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Monday, February 22, 2010
Kevin VanDam: the best ever?
Monday, March 15, 2010
Lesson from the Delta


Who wants to take credit?

 WON BLOG By George Kramer


Garnering (or even giving) credit for contributions to the pool of knowledge or the advancement of certain science is natural occurrence. Over history, certain individuals have received credit for their fostering or advancing certain ideas or espousing certain conclusions, which then become entrenched in the thinking of the day.
 
In the scientific world, Ptolemy, the Greek or Egyptian, depending on what you ascribe to, put forth theory that basicall concluded that the Earth was the center of the universe. He even came up with tables to substantiate his “truths.”
 
Of course, he was dead wrong, but it took almost 14 centuries before somebody call him on it. The Pole, Copernicus, then got credit for a new view of the relationship of the heavenly bodies, which began a whole new trend in scientific study.
 
But new discoveries continue, and knowledge that was thought to be solid as granite suddenly crumbles. Like what happened between 1950 and a couple of years ago? My sure knowledge that there were nine planets in our solar system was shattered when someone figured out that Pluto really wasn’t a planet.
 
How can that happen?
 
Similarly, think of all we know, or proclaim to know about bass and bass fishing. We hear it said that “a bass is a bass” wherever you find it. But at what point is it behaving instinctively and at what point is its behavior a response to its environment?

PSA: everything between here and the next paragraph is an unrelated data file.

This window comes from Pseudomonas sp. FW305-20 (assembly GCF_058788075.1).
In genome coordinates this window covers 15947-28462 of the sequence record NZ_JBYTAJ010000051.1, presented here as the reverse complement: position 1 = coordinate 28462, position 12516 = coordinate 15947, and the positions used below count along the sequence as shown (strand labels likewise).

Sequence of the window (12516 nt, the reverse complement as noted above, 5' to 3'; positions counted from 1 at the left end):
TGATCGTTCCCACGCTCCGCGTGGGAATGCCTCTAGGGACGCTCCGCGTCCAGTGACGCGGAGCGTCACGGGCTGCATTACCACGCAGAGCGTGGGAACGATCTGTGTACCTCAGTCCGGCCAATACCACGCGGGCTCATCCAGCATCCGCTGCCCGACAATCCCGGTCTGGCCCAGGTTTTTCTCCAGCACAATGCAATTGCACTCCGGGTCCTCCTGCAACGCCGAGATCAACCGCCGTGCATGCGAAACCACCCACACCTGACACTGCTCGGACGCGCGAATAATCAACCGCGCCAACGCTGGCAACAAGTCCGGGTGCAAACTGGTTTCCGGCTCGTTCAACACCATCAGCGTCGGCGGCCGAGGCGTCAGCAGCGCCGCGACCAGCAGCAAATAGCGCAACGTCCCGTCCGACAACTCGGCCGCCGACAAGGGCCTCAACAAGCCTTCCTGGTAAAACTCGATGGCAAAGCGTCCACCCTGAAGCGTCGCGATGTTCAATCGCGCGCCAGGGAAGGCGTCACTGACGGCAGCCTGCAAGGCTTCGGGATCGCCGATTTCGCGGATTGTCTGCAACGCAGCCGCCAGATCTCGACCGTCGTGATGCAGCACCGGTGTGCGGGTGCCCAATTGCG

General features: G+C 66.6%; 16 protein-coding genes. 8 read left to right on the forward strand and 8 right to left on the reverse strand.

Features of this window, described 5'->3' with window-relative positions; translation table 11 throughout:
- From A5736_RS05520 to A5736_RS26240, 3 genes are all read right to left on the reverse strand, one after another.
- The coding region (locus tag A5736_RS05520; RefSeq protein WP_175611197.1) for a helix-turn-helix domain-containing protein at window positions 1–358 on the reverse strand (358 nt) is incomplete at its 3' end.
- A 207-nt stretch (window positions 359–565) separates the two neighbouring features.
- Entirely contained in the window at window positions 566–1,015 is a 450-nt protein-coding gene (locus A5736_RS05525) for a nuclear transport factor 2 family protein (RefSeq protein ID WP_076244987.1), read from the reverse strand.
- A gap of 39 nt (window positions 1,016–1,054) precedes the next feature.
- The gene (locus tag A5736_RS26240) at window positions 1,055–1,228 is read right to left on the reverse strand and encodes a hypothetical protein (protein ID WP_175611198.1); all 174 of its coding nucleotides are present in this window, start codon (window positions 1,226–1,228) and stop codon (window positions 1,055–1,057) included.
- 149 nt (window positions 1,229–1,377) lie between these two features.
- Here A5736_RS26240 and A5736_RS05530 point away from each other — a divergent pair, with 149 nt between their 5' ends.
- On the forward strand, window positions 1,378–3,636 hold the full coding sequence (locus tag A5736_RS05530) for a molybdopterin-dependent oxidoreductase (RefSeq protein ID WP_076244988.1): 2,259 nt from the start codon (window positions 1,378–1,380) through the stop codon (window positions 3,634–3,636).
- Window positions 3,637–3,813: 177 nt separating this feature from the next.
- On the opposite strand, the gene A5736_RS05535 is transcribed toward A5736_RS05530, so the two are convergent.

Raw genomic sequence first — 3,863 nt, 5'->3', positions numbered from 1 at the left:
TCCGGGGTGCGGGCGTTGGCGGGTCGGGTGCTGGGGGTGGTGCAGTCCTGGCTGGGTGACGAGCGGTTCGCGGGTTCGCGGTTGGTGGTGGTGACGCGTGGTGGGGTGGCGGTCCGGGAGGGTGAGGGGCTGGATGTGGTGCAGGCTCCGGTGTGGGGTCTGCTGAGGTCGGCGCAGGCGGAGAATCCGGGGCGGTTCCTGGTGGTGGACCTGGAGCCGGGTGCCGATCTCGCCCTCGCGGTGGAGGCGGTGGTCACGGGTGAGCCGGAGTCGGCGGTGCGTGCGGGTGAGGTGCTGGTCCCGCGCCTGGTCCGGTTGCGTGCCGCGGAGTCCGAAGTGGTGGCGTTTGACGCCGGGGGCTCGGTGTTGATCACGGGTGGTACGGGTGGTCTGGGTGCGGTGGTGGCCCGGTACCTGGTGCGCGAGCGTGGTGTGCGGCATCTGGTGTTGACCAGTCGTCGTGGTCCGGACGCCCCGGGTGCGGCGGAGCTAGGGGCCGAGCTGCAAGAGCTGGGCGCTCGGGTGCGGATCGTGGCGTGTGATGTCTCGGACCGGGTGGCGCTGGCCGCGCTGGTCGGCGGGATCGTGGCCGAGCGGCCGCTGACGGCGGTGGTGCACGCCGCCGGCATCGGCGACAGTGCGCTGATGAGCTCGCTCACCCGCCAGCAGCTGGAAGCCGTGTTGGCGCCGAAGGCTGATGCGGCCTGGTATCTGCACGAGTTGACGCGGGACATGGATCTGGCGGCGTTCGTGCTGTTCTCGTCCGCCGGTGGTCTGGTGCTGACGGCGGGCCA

For many years—and well before I ever made an intentional cast for the species—it was thought the black bass was shoreline dweller, regardless of the time of year. Then along came Buck Perry, whose efforts were directed off the banks, which led him to claim that most fish (bass) were not on the bank, but rather off shore.
 
Perry has been called the “Father of structure fishing” and his precepts are still followed today, and yet, his approach doesn’t even begin to address more recent observation. That is, instead of topographical or physical features, we are beginning to understand that beyond those hard components, there are, as Bill Siemantel suggests, “soft structures” as well.
 
Soft structure might include shadows caused by cliffs or clouds or a riffled water surface or even a dense school of bait. Of a similar ilk might be mudlines, temperature clines, even layers of algal growth—anything that might provide an advantage for a predator fish—if only for a few fleeting minutes.
 
We’ve had hints of this in the past, but it’s hard to break free from old thinking (see Ptolemy). For example, scientists have noted that in a white, shallow plastic tank, bass would position near a single black line painted on the side of the tank. There was no “object” present, but the fish behaved as if there were.
 
I’m not suggesting we disparage those who have received credit for their contribution in the past. Knowledge is not static, yet at any given moment in time, all we have is what we have. But the lessons we have learned in astronomy (and so many other fields) suggests whatever we think we know, may not be everything there is to know.
 
So be careful with who gets the credit.
 

Bass columnist George Kramer, who did not invent the backlash, but may have perfected it, can be reached by email at kramersez1@aol.com.







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